Some of the most powerful art in the world is outsider art and the people who see it, wish that they could unlearn their education to make this beautiful, raw artwork. The narrative of the creator and their history is secondary, and can either help to enrich or detract from what you are experiencing. Whether the work is created by an academically trained artist or not is of little consequence upon the initial viewing of the work for me.
Bita: The group of artists that I knew as Estonian artists before moving to Estonia – Steve was one of them. But now I don’t see them active anymore.
Steve: They are still around, but they are a little shy. They keep it to themselves.
Marika: How about relations within the Estonian art scene – are there outside-inside discourses?
Bita: It came to my mind that there is also the issue of being from Tallinn or outside-Tallinn. For a very long time I had conversations with Diana Tamane (a Latvian-born artist working mainly in Tartu) who is surprisingly absent from this discussion. We always shared the feeling of not being able to penetrate the Estonian art system and exhibit in Tallinn.
Alexei: There are different art scenes in Tallinn and Tartu. The ones who have a studio in Tartu, also exhibit in Tartu.
Bita: Maybe that’s the problem, the Tartu art scene not necessarily being connected to the Tallinn art scene, and at the end of the day, as Liina mentioned, successful artists seem to be the ones who are exported and internationally exhibited.
Camille: When I arrived here in 2015, I already had connections with Estonia, through coming for exhibitions or workshops. I became quickly involved with the art scene. When I was in France, initiatives took ages, because everything is so bureaucratic, with many administrations to pass through and intermediators to meet. Maybe I was lucky to meet the right people at the right time, but I’ve always had support for anything I wanted to launch. It was with people I actually didn’t expect to get support, because I didn’t know them.
Alexei: When I was younger, I did some guerrilla exhibiting after graduating. I didn’t even try to get into official scene; I was just doing my stuff and exhibiting in some half-abandoned place, rented with symbolic money. Step-by-step people started to notice it. After graduating it took 7-8 years to get at least some recognition, before I was never in the official gallery scene – Hobusepea, Draakoni. It’s good not to get into the scene directly after graduating, you have to search, experience some poverty, loss of hope, not believing in the future. It’s okay to have 6-7 years of being nobody. Just do your art, it makes you stronger.
Marika: How has moving from one country to another affected your artistic practice?
Camille: Everything I’m doing is part of my practice, with my interest in art. My art constantly, accidentally, or intentionally correlates with my life.
Liina: I’ve focused on the Estonian-language content. I am making work for Estonians. This only happens because I don’t live in Estonia: it is informed by my experience of living abroad in several ways. It has to do with home-sickness, and that my mum doesn’t understand what I do. Here it is somehow easier to express myself in my own language. If I say some things in Estonian, it seems somehow more real. I found a middle-ground for not living in Estonia but working for Estonia.
Bita: I’ve moved too many times to have a sense of where is originally home. I don’t have a memory of moving being a major obstacle. Although I encountered some big contrasts when moving to Helsinki in my early twenties. I took this outsider’s perspective or observation as material for making art, and it became the core of my work. I think when you move to a new society or space you notice things that the locals are blind to.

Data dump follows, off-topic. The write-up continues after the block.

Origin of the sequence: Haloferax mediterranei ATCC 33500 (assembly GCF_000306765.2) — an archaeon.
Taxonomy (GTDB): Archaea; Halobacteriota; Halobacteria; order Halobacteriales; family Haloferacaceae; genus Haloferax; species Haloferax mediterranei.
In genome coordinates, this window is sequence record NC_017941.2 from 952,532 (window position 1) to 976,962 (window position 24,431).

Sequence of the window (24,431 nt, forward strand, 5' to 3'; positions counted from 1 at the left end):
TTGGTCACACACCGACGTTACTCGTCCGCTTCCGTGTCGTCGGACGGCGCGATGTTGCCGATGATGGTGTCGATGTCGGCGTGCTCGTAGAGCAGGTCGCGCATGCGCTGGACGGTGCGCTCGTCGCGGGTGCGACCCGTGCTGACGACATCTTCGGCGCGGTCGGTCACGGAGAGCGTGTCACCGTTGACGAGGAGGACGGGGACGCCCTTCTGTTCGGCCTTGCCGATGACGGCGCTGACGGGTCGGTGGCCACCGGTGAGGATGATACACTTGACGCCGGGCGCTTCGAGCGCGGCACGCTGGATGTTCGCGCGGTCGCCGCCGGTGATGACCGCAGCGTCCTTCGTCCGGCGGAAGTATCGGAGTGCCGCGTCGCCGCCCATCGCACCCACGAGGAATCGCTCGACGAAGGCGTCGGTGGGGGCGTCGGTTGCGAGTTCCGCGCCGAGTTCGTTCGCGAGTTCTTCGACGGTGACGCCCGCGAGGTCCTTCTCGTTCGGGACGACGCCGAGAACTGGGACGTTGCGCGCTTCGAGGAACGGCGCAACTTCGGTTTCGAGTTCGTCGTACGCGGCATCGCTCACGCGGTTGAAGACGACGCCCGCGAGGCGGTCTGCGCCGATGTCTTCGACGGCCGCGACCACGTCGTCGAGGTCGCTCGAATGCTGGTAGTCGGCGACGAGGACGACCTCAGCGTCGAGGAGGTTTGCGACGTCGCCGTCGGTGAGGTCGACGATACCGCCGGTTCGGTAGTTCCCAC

Marika: Having one of the artists, Alexei, at the discussion, whose work represents almost an absurd yet painfully honest joke on the art world, I’d like to ask how much do you draw from the reality? Is the situation as bad as in your paintings?
Alexei: No, I’m just trying to underline some things, which have happened with me, but my work has an ironic layer. What I’m showing is not 100% true, although there is collective consent of what is happening. This language of meme which I’m using – I like it – a simple picture and two words – everyone can relate to. It is exaggerated version of reality. Often a caricature depicts the character more precisely than a realistic portrait.
Alexei Gordin began exhibiting at the beginning of the 2010s. Using black humour, Gordin draws attention to the absurdity of the (art) world and alienation, highlighting issues like inequality and the difficulties of marginalised groups.
Camille Laurelli’s work is often confusing, misleading, based on failure, pirated and provoked misunderstandings, hence it often leaves the art field, and even his mother, confused.
Flo Kasearu often uses biographical material as the basis for her works. In 2013 she founded a house museum, a site specific and continuously developing thematic exposition of the artist’s work in her own home.
Bita Razavi is a multidisciplinary artist whose practice is centered around observations on everyday situations and bringing the personal to the public sphere.
Steve Vanoni is an artist from California, USA. He has managed a gallery and art community Horse Cow. He has thouroughly dealt with outsider art, collected it and shown it in Viljandi Kondas Centre (2016).
Liina Pääsuke is a podcaster with contemporary art background. She is the second person from Väätsa (small village in the middle of Estonia), who has graduated Academy of Fine Arts Vienna. Since 2019 she runs „liina’s show“ in kolkaplika radio and keeps crypto besides the i-s in her name.
This text is part of a collaboration between EDIT and Estonian Centre for Contemporary Art’s web magazine. In every two months EDIT will publish a text about Estonian art and the CCA magazine will publish an article about Finnish art scene. This article swap aims to keep up cultural exchange and awareness of the art scenes of neighbouring countries during the time when travelling and direct communication is complicated.
Moderated and written by Marika Agu.
Text has been language-edited by Paul Emmet.
Main image: Participants of the discussion in CCA Office. From the left: Steve Vanoni, Marika Agu, Camille Laurelli, Alexei Gordin, Bita Razavi and in the back Flo Kasearu, Liina Pääsuke, 2021 (cropped)